Carnegie Mellon Univ. neuroscientists have identified a new pathway by which several brain areas communicate within the brain’s striatum.
Published in the Journal of Neuroscience, the findings illustrate structural and functional connections that allow the brain to use reinforcement learning to make spatial decisions, such as the dorsolateral prefrontal (DLPFC), orbitofrontal cortex (OFC) and posterior parietal cortex (PPC). Communication between these regions is important for abilities like how a baseball player is able to estimate where to swing his bat or how a person finds a car in a large parking lot filled with similar cars.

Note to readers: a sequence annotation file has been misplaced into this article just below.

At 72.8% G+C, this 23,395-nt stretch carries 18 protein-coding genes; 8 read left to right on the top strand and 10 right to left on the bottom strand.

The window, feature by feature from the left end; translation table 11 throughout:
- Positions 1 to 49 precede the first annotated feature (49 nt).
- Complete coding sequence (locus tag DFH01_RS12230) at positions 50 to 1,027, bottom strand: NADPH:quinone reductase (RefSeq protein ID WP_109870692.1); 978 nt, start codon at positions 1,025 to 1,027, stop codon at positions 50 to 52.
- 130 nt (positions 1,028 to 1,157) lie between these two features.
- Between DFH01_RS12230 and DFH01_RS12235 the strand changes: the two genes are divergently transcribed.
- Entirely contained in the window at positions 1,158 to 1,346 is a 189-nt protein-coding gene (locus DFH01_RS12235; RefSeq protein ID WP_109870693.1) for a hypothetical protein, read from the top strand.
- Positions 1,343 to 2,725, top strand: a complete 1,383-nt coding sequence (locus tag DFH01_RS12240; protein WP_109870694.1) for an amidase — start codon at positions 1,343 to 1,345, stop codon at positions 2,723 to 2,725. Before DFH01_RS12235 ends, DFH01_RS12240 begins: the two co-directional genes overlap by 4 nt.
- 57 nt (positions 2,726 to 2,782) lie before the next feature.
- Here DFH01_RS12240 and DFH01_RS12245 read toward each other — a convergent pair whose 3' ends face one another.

Knowing how these specific pathways work together provides crucial insight into how learning occurs. It also could lead to improved treatments for Parkinson’s disease.
“By understanding precisely how these systems communicate together, we can come up with a better understanding for how these systems operate in the healthy brain, but also start to understand how in Parkinson’s disease different types of systems ‘cascade,’ or start with one symptom like motor dysfunction and move to another like memory or decision-making problems,” said Timothy Verstynen, assistant professor of psychology and a faculty member in the Center for the Neural Basis of Cognition (CNBC) in CMU’s Dietrich College of Humanities and Social Sciences.